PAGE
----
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High-Tech Solutions: Australia’s Answer to Shortage in Rural Farmers

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a young woman sitting in between columns of farm plantsSome divisions of the farming industry in Australia are hastening to employ a new group of technologically advanced graduates. Besides using some of the traditional machinery, like Harrow, K-Line Ag added that the sector also plans to incorporate more technological methods. In the future, they plan to utilise automated sensors, drones, and robots as well.

The Sudden Need

The driving force behind this is the shortage of labour on the country’s remote farms that endangers their goal of becoming the food bowl of Asia. According to Felicity Hennessy, general manager of innovation at agribusiness Ruralco, technology in agriculture has made it easier to lure graduates to the sector.

For many years, budding candidates to agriculture were swayed by the tough appearance of traditional farming. Fortunately, the noticeable rush towards automation has ignited the attention of the younger generations. Their potential jobs now involve encoding data on cattle nutrition, improving crop-protecting drones, and other technologically inclined approaches.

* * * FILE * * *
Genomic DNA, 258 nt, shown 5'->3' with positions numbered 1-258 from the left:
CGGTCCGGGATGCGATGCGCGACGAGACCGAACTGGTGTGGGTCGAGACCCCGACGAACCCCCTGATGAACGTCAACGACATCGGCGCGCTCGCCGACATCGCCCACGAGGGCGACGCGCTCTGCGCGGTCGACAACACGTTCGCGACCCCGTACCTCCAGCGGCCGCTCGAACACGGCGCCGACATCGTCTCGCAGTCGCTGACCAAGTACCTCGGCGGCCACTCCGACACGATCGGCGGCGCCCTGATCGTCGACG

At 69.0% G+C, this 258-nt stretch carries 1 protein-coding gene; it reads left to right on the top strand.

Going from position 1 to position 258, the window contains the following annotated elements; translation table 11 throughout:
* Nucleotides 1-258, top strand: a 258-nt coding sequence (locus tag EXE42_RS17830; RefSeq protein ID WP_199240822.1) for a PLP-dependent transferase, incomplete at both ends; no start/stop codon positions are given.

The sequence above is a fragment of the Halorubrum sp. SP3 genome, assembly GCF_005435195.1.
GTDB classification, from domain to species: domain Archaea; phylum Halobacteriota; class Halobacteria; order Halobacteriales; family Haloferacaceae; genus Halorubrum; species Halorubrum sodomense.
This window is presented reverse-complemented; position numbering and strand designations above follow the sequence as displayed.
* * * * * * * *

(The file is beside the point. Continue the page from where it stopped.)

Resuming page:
The New Degrees

Several universities have now added new degrees, including agri-science, which brought a sharp increase in students with zero background in farming. For instance, Michael Forrai who is an engineering student was born in the city and he has never been on a farm in his life. Nevertheless, his study now consists of examining weed-spraying operations on robots in wheat fields.

Forrai admitted that he never planned on working on a farm, but he now views it as a great opportunity that he might stay in the field of agricultural robotics.

Australia is considered as a part of the globe’s frontrunners when it comes to robotics for outdoor usage. They were the ones who introduced the first robot who was able to round up cattle, which cost them around AUD 4 billion in agriculture technology.

The agricultural robotics industry is still at its early stages. For now, only a few businesses that are huge enough can recruit graduates and employ the technology, but it will likely become the norm sooner or later.

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